For a few million dollars -- chump change to an NFL team at the quarterback position -- it was worth it to Kelly and his staff to see if they couldn’t succeed where Andy Reid and his staff failed over the last two seasons.

Lazor has studied only some of Vick’s game tape from the past two seasons, but he’s seen enough to know that, at very least, the foundation is there.

“Michael, in my opinion, it’s a little bit hard [to tell] on video compared to once you start working in person, but on video it doesn’t look like there’s a whole lot of difference from 2003 as far as arm strength and the zip that the ball has,” Lazor added. “I see some really accurate throws down the field. I see the ability to set his feet. He’s the kind of athlete that can do anything.”

For as long as he’s with the team Vick will work closely with Shurmur, who was once Donovan McNabb’s position coach for seven seasons under Reid, and with Lazor, a former quarterbacks coach for the Redskins (2006-07) and Seahawks (2008-09).

Vick could also potentially discover his renaissance in the system that Kelly, an offensive mastermind at the college ranks, designs at the NFL level. His offense won’t be a carbon copy of the spread option attack that made Oregon an offensive juggernaut, but Kelly’s visionary offensive tactics convinced Lazor and Shurmur to work for someone who has never coached above the college level.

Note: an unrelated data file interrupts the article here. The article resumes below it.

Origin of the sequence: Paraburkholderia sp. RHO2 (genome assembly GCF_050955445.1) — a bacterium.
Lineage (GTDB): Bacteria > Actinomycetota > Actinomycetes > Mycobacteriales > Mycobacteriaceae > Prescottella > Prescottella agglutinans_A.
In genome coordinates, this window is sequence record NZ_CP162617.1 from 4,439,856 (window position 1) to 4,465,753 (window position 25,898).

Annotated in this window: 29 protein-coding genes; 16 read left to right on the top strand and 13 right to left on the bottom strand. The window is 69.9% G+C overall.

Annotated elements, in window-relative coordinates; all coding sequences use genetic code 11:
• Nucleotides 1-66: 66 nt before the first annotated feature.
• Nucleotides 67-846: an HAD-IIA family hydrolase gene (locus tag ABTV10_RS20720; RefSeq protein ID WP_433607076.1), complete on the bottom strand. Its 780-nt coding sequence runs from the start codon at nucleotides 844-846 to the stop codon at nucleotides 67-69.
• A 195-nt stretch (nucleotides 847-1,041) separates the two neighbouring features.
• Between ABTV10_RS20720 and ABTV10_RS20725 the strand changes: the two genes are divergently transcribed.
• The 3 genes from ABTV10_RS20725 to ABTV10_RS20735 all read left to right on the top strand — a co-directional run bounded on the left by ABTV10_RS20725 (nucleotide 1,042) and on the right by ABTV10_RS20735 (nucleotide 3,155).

Lazor and Shurmur each admitted that they were less concerned about Vick’s film over the past two years and more curious about the quarterback’s willingness to embrace Kelly’s blueprint the way they did.

“We just really believe he wants to do what it takes to win,” Shurmur said. “He’s got the skill and ability that it takes to do it. I don't know if it's rebuilding. I think it's going to be very new from what he was trained to do because systematically it's going to be different. But I think it's something that we'll teach it in a way where he'll be able to pick it up quickly and get out there and do what he does."

Make no mistake, neither coach ruled out Foles or dropped any clues about Vick having the early leg up in the competition. Shurmur scouted Foles last year as Browns head coach, although he ended up drafting Brandon Weeden in the first round. Lazor has watched tape of all three Eagles quarterbacks, including Trent Edwards.

Part of the intrigue for both assistants is seeing which quarterback performs best when the competition starts and then designing -- or redesigning -- the offense to custom fit the guy they ultimately settle on coming out of training camp.

“They both have an outstanding skill set,” Shurmur said. “They both probably athletically are a little different, but I think what is more important is we use the quarterbacks to the best of their ability. The system is very flexible and with all the great minds we have in the room now, we’ll develop a system that works for us and for them.”